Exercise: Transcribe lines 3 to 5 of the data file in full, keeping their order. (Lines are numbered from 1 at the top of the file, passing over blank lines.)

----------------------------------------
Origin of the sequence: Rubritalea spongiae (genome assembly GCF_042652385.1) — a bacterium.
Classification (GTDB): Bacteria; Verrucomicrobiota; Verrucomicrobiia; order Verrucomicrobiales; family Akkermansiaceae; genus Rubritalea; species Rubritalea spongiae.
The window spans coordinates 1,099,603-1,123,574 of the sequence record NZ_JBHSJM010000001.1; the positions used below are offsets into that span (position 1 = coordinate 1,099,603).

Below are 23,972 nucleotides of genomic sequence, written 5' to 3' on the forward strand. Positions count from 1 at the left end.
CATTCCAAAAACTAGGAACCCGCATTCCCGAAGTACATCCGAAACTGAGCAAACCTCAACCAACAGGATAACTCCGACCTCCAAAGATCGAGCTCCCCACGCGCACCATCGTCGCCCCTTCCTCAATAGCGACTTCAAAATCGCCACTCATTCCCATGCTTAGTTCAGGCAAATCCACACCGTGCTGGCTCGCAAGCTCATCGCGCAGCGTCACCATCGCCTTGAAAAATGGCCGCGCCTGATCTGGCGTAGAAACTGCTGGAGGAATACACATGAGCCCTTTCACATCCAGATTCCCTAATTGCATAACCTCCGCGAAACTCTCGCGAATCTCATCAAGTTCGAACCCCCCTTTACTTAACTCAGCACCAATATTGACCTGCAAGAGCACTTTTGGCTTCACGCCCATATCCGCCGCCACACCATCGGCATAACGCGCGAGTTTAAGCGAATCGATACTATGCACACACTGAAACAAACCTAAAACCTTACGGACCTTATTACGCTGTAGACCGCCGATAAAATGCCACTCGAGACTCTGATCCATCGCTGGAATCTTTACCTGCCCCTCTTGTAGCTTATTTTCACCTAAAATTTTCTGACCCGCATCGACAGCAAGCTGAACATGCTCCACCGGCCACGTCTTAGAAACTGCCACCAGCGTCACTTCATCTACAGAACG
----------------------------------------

The window spans coordinates 1,099,603-1,123,574 of the sequence record NZ_JBHSJM010000001.1; the positions used below are offsets into that span (position 1 = coordinate 1,099,603).

Below are 23,972 nucleotides of genomic sequence, written 5' to 3' on the forward strand. Positions count from 1 at the left end.
CATTCCAAAAACTAGGAACCCGCATTCCCGAAGTACATCCGAAACTGAGCAAACCTCAACCAACAGGATAACTCCGACCTCCAAAGATCGAGCTCCCCACGCGCACCATCGTCGCCCCTTCCTCAATAGCGACTTCAAAATCGCCACTCATTCCCATGCTTAGTTCAGGCAAATCCACACCGTGCTGGCTCGCAAGCTCATCGCGCAGCGTCACCATCGCCTTGAAAAATGGCCGCGCCTGATCTGGCGTAGAAACTGCTGGAGGAATACACATGAGCCCTTTCACATCCAGATTCCCTAATTGCATAACCTCCGCGAAACTCTCGCGAATCTCATCAAGTTCGAACCCCCCTTTACTTAACTCAGCACCAATATTGACCTGCAAGAGCACTTTTGGCTTCACGCCCATATCCGCCGCCACACCATCGGCATAACGCGCGAGTTTAAGCGAATCGATACTATGCACACACTGAAACAAACCTAAAACCTTACGGACCTTATTACGCTGTAGACCGCCGATAAAATGCCACTCGAGACTCTGATCCATCGCTGGAATCTTTACCTGCCCCTCTTGTAGCTTATTTTCACCTAAAATTTTCTGACCCGCATCGACAGCAAGCTGAACATGCTCCACCGGCCACGTCTTAGAAACTGCCACCAGCGTCACTTCATCTACAGAACG